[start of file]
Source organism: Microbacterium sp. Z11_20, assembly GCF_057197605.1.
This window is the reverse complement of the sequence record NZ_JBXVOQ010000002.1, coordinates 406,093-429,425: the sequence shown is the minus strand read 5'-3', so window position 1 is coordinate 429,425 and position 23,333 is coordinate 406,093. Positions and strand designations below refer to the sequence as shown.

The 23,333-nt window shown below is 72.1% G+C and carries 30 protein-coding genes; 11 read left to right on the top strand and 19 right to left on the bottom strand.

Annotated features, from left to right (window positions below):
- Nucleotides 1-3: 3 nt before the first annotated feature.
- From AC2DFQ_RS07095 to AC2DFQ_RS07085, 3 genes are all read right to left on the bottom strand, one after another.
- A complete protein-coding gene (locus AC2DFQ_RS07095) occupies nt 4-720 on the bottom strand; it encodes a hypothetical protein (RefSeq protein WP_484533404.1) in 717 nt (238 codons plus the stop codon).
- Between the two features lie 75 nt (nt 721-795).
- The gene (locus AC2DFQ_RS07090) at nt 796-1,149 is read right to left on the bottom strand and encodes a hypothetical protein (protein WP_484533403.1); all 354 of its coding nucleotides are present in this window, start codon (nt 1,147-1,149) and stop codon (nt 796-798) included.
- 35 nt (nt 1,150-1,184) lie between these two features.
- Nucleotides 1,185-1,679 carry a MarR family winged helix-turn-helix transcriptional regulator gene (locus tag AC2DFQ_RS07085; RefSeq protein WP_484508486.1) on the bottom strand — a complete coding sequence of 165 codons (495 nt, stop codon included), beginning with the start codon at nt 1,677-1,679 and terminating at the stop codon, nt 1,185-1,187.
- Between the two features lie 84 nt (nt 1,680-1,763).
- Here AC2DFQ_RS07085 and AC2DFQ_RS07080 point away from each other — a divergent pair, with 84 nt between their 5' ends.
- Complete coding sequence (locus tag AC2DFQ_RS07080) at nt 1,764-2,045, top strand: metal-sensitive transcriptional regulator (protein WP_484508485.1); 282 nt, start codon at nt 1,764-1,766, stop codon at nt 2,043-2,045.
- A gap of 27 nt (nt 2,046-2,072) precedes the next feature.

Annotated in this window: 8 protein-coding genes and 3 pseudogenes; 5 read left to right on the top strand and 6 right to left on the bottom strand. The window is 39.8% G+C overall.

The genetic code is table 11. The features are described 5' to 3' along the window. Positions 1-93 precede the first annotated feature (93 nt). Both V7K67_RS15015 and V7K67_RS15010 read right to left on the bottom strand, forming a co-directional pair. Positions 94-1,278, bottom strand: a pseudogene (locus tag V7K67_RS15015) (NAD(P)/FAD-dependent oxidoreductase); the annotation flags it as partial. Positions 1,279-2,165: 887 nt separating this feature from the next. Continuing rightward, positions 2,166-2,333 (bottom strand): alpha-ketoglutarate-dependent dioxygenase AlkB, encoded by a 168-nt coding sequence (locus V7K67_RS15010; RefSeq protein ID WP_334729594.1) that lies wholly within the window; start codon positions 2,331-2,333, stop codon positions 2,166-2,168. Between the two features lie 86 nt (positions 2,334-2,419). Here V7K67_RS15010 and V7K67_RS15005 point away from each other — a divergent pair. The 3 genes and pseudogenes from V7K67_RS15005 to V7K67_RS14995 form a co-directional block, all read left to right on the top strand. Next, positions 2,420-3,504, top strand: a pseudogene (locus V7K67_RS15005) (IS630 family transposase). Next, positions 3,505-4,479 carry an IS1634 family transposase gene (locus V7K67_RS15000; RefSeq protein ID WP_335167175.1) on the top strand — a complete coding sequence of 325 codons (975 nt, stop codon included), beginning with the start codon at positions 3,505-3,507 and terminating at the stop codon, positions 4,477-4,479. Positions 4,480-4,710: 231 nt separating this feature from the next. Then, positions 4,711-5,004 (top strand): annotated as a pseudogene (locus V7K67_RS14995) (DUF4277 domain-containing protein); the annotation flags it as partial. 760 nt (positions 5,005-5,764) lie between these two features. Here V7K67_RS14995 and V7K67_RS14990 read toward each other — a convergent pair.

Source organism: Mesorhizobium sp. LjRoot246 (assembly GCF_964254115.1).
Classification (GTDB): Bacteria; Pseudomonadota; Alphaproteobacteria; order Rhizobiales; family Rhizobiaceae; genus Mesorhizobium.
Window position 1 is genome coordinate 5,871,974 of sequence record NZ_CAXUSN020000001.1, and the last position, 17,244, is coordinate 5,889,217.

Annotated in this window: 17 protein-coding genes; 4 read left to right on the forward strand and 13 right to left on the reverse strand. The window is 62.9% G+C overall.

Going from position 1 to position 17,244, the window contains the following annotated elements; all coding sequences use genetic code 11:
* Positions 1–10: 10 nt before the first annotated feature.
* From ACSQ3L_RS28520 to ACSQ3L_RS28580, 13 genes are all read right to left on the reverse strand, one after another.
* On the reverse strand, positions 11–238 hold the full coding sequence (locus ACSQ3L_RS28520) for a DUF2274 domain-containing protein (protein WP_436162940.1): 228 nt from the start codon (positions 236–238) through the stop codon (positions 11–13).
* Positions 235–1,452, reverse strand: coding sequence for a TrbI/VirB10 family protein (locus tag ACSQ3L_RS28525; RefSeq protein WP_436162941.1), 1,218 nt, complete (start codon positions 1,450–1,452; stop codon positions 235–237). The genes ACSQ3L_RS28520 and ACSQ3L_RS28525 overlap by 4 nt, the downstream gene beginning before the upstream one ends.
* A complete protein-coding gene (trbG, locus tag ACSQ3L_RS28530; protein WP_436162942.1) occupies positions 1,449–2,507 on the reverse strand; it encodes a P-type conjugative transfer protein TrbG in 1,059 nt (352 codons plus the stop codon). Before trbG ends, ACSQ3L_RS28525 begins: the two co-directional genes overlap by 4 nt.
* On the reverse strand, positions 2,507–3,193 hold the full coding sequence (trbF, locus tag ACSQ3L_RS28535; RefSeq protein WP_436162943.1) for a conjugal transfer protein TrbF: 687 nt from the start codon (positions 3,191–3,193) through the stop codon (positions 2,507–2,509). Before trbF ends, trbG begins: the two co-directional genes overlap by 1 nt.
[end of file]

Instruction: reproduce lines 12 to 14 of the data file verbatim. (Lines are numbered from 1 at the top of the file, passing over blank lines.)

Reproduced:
- Between the two features lie 84 nt (nt 1,680-1,763).
- Here AC2DFQ_RS07085 and AC2DFQ_RS07080 point away from each other — a divergent pair, with 84 nt between their 5' ends.
- Complete coding sequence (locus tag AC2DFQ_RS07080) at nt 1,764-2,045, top strand: metal-sensitive transcriptional regulator (protein WP_484508485.1); 282 nt, start codon at nt 1,764-1,766, stop codon at nt 2,043-2,045.